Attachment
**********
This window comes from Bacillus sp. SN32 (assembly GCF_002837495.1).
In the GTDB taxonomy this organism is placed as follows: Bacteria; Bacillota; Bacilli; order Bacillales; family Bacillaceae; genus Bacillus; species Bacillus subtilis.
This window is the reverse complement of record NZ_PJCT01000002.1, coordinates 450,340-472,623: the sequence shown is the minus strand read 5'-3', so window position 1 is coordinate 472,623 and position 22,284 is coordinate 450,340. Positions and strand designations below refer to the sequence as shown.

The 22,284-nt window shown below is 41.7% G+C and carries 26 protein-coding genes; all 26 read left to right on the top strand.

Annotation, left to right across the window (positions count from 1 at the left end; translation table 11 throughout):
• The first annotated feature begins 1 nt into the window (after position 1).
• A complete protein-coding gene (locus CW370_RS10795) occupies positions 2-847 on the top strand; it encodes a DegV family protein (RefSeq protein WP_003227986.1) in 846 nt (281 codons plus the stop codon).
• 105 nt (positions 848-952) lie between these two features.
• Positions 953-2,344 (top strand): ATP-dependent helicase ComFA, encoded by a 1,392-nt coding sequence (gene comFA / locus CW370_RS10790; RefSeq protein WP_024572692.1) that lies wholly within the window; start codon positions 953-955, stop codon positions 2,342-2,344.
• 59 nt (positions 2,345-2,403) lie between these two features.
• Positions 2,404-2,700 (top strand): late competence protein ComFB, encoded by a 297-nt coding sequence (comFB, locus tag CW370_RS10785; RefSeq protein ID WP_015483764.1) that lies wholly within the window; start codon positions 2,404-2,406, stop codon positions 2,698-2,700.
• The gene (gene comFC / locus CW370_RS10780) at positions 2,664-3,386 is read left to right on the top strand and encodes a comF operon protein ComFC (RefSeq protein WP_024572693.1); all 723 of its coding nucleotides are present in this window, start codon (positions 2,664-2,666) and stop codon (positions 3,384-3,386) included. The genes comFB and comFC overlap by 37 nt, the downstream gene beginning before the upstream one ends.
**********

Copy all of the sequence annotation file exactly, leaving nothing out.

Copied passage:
This window comes from Bacillus sp. SN32 (assembly GCF_002837495.1).
In the GTDB taxonomy this organism is placed as follows: Bacteria; Bacillota; Bacilli; order Bacillales; family Bacillaceae; genus Bacillus; species Bacillus subtilis.
This window is the reverse complement of record NZ_PJCT01000002.1, coordinates 450,340-472,623: the sequence shown is the minus strand read 5'-3', so window position 1 is coordinate 472,623 and position 22,284 is coordinate 450,340. Positions and strand designations below refer to the sequence as shown.

The 22,284-nt window shown below is 41.7% G+C and carries 26 protein-coding genes; all 26 read left to right on the top strand.

Annotation, left to right across the window (positions count from 1 at the left end; translation table 11 throughout):
• The first annotated feature begins 1 nt into the window (after position 1).
• A complete protein-coding gene (locus CW370_RS10795) occupies positions 2-847 on the top strand; it encodes a DegV family protein (RefSeq protein WP_003227986.1) in 846 nt (281 codons plus the stop codon).
• 105 nt (positions 848-952) lie between these two features.
• Positions 953-2,344 (top strand): ATP-dependent helicase ComFA, encoded by a 1,392-nt coding sequence (gene comFA / locus CW370_RS10790; RefSeq protein WP_024572692.1) that lies wholly within the window; start codon positions 953-955, stop codon positions 2,342-2,344.
• 59 nt (positions 2,345-2,403) lie between these two features.
• Positions 2,404-2,700 (top strand): late competence protein ComFB, encoded by a 297-nt coding sequence (comFB, locus tag CW370_RS10785; RefSeq protein ID WP_015483764.1) that lies wholly within the window; start codon positions 2,404-2,406, stop codon positions 2,698-2,700.
• The gene (gene comFC / locus CW370_RS10780) at positions 2,664-3,386 is read left to right on the top strand and encodes a comF operon protein ComFC (RefSeq protein WP_024572693.1); all 723 of its coding nucleotides are present in this window, start codon (positions 2,664-2,666) and stop codon (positions 3,384-3,386) included. The genes comFB and comFC overlap by 37 nt, the downstream gene beginning before the upstream one ends.